It was a poor month for industrial production in Europe’s major economies in December as output slumped towards the end of the year. In the UK, industrial production contracted by 1.1% over the month in December – the biggest monthly drop since September 2012. Expectations were for a much smaller fall of -0.1%. Manufacturing also had a bad end to the year, with output declining by 0.2% month-on-month versus estimates of a 0.1% rise.
On a year-on-year basis, industrial output was 0.4% smaller in December – the first time since 2013 that annual growth has been negative. Meanwhile, manufacturing output headed deeper into negative territory, declining by 1.7% on a 12-month basis. The slump in oil prices was to blame for the big monthly drop in industrial production, which has negatively impacted the UK oil and gas sector.
Quarterly figures were also published together with the December numbers. Industrial output declined by 0.5% between the third and fourth quarters. This compares with a decrease of 0.2% in the preliminary estimates used for calculating fourth quarter GDP growth. Today’s data increases the likelihood that UK quarterly GDP growth for the fourth quarter will get revised lower to 0.4% in the second estimate from 0.5% in the initial estimate.
It was a very similar picture in Europe’s other large economies, which also saw a drop in production during December. German industrial output fell by 1.2% month-on-month in December, missing estimates of a 0.4% increase. French industrial production was down 1.6%, below estimates of 0.2% growth, and Italian output in December was 0.7% lower than in November.
The figures are likely to fuel concerns that the slowdown in global trade that’s being led by emerging economies is starting to significantly impact the growth prospects of advanced economies.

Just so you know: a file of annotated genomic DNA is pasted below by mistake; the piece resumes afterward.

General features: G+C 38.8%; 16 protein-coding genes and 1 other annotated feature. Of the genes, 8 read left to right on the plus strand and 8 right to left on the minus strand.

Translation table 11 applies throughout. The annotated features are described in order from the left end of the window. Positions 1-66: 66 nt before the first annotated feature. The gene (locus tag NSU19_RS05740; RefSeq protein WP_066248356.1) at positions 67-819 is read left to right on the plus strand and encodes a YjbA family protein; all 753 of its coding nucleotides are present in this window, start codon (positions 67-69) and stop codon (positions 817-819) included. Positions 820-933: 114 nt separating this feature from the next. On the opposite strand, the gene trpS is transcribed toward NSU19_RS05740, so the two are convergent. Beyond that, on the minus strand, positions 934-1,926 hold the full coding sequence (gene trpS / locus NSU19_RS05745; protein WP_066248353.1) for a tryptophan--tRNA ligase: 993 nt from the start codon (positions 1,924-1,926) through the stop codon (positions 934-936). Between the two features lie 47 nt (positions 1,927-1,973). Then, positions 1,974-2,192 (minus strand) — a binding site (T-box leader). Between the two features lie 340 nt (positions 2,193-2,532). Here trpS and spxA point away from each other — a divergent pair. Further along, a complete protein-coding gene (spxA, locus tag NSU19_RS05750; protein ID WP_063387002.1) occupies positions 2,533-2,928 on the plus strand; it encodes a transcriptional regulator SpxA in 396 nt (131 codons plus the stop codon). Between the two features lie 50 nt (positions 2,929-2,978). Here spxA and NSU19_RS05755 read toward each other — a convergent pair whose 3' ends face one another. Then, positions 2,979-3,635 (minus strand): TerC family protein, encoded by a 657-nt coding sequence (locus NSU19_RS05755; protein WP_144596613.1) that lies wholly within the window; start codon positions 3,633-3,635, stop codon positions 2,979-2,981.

Germany, which is very export dependent, could be the worst hit, although strengthening domestic demand could cushion its economy from the impact. The UK also has healthy domestic demand supporting the economy but is vulnerable because of an already existing large current account surplus. Growth in Italy and France has been gathering pace over the past year but their recovery remains fragile. A further deterioration in global demand could push their economies back into recession.
In the currency markets, the weaker-than-expected data had limited impact on the euro and the pound as traders are more focused on the current developments in stock markets and oil prices, as well as the Fed’s Yellen’s testimony to Congress later today, which should provide some insight to the Fed’s next move.
The euro quickly recovered yesterday from the small dip following the German data, climbing to 1.1338 dollars on dollar weakness. It has retreated to around 1.1260 dollars in mid-European session today on the dollar rebound and the French and Italian figures further weighing it down. The pound was surprisingly resilient though after the data and started to rally after a brief spike down to 1.4437 dollars. Sterling was last up at 1.4537 dollars, while the euro was weaker versus the pound at 0.7738.
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